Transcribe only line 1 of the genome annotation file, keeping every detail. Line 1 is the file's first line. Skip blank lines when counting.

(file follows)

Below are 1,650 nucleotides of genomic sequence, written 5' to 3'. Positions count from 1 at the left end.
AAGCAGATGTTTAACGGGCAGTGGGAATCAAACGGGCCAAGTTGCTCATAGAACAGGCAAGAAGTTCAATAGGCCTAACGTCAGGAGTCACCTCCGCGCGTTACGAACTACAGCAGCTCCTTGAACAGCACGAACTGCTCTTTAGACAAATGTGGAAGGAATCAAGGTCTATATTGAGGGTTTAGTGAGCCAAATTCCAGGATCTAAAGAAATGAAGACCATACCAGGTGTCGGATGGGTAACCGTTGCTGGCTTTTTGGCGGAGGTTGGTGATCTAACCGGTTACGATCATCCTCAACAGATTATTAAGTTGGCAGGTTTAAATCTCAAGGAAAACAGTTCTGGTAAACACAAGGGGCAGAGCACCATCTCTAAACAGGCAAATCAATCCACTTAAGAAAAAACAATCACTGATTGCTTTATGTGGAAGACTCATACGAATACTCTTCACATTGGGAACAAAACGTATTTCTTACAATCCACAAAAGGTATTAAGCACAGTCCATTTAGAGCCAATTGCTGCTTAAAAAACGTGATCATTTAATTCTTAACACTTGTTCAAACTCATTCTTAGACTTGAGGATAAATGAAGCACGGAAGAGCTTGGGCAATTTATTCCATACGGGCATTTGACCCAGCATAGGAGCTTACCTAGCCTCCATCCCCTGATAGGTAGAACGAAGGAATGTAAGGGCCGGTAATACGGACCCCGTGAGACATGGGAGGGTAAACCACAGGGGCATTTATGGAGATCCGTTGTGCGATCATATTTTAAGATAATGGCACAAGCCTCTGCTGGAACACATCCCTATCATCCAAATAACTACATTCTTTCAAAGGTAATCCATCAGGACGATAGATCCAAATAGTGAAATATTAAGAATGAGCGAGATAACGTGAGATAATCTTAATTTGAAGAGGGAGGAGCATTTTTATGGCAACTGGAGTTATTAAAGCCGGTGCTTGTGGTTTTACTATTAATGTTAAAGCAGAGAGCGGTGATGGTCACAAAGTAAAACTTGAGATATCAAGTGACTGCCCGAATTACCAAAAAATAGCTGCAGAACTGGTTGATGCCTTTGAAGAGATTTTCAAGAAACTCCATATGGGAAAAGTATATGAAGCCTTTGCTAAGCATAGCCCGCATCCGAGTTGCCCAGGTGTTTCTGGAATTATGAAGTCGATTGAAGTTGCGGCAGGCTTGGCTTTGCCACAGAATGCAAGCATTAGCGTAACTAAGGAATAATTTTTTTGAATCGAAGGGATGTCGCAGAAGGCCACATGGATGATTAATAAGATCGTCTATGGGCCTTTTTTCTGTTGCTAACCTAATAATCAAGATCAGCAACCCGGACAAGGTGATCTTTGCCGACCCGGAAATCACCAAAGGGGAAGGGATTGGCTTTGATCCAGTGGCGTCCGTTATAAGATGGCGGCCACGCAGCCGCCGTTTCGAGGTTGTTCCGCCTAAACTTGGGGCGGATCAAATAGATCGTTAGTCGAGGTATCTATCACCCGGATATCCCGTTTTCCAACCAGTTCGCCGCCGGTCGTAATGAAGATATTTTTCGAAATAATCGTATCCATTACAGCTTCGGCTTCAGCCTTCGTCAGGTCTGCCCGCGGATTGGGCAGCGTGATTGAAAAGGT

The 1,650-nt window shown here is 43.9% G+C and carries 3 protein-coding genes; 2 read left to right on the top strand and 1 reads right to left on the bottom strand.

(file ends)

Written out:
Below are 1,650 nucleotides of genomic sequence, written 5' to 3'. Positions count from 1 at the left end.